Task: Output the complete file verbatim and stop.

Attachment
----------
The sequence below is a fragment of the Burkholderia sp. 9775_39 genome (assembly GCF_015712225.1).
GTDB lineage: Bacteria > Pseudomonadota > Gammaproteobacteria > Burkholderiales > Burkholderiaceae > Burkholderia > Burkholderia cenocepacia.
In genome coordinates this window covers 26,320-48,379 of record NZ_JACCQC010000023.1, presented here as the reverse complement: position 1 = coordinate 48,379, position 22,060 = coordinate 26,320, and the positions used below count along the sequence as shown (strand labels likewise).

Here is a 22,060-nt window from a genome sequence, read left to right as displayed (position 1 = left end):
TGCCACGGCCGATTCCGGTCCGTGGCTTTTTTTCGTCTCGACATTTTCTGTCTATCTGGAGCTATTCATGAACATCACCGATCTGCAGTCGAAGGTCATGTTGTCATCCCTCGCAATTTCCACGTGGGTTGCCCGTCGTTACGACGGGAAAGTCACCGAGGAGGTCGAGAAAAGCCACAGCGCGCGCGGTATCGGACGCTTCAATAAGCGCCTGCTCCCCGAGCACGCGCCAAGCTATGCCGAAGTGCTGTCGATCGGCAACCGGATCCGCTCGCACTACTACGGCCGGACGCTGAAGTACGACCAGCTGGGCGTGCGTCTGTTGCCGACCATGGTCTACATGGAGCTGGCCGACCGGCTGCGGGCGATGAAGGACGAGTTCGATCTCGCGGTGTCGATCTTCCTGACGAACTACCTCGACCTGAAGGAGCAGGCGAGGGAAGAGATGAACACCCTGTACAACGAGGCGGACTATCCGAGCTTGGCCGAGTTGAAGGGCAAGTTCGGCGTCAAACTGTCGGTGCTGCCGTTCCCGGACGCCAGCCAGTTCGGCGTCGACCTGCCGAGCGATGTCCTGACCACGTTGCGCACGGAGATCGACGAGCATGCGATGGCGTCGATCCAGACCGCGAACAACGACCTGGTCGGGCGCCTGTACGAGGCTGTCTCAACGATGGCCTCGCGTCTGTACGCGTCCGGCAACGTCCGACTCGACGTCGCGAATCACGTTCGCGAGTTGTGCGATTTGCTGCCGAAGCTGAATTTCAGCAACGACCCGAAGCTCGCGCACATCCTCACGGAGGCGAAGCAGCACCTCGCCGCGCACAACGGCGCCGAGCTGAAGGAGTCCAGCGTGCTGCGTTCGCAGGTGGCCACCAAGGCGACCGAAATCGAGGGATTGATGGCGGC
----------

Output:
The sequence below is a fragment of the Burkholderia sp. 9775_39 genome (assembly GCF_015712225.1).
GTDB lineage: Bacteria > Pseudomonadota > Gammaproteobacteria > Burkholderiales > Burkholderiaceae > Burkholderia > Burkholderia cenocepacia.
In genome coordinates this window covers 26,320-48,379 of record NZ_JACCQC010000023.1, presented here as the reverse complement: position 1 = coordinate 48,379, position 22,060 = coordinate 26,320, and the positions used below count along the sequence as shown (strand labels likewise).

Here is a 22,060-nt window from a genome sequence, read left to right as displayed (position 1 = left end):
TGCCACGGCCGATTCCGGTCCGTGGCTTTTTTTCGTCTCGACATTTTCTGTCTATCTGGAGCTATTCATGAACATCACCGATCTGCAGTCGAAGGTCATGTTGTCATCCCTCGCAATTTCCACGTGGGTTGCCCGTCGTTACGACGGGAAAGTCACCGAGGAGGTCGAGAAAAGCCACAGCGCGCGCGGTATCGGACGCTTCAATAAGCGCCTGCTCCCCGAGCACGCGCCAAGCTATGCCGAAGTGCTGTCGATCGGCAACCGGATCCGCTCGCACTACTACGGCCGGACGCTGAAGTACGACCAGCTGGGCGTGCGTCTGTTGCCGACCATGGTCTACATGGAGCTGGCCGACCGGCTGCGGGCGATGAAGGACGAGTTCGATCTCGCGGTGTCGATCTTCCTGACGAACTACCTCGACCTGAAGGAGCAGGCGAGGGAAGAGATGAACACCCTGTACAACGAGGCGGACTATCCGAGCTTGGCCGAGTTGAAGGGCAAGTTCGGCGTCAAACTGTCGGTGCTGCCGTTCCCGGACGCCAGCCAGTTCGGCGTCGACCTGCCGAGCGATGTCCTGACCACGTTGCGCACGGAGATCGACGAGCATGCGATGGCGTCGATCCAGACCGCGAACAACGACCTGGTCGGGCGCCTGTACGAGGCTGTCTCAACGATGGCCTCGCGTCTGTACGCGTCCGGCAACGTCCGACTCGACGTCGCGAATCACGTTCGCGAGTTGTGCGATTTGCTGCCGAAGCTGAATTTCAGCAACGACCCGAAGCTCGCGCACATCCTCACGGAGGCGAAGCAGCACCTCGCCGCGCACAACGGCGCCGAGCTGAAGGAGTCCAGCGTGCTGCGTTCGCAGGTGGCCACCAAGGCGACCGAAATCGAGGGATTGATGGCGGC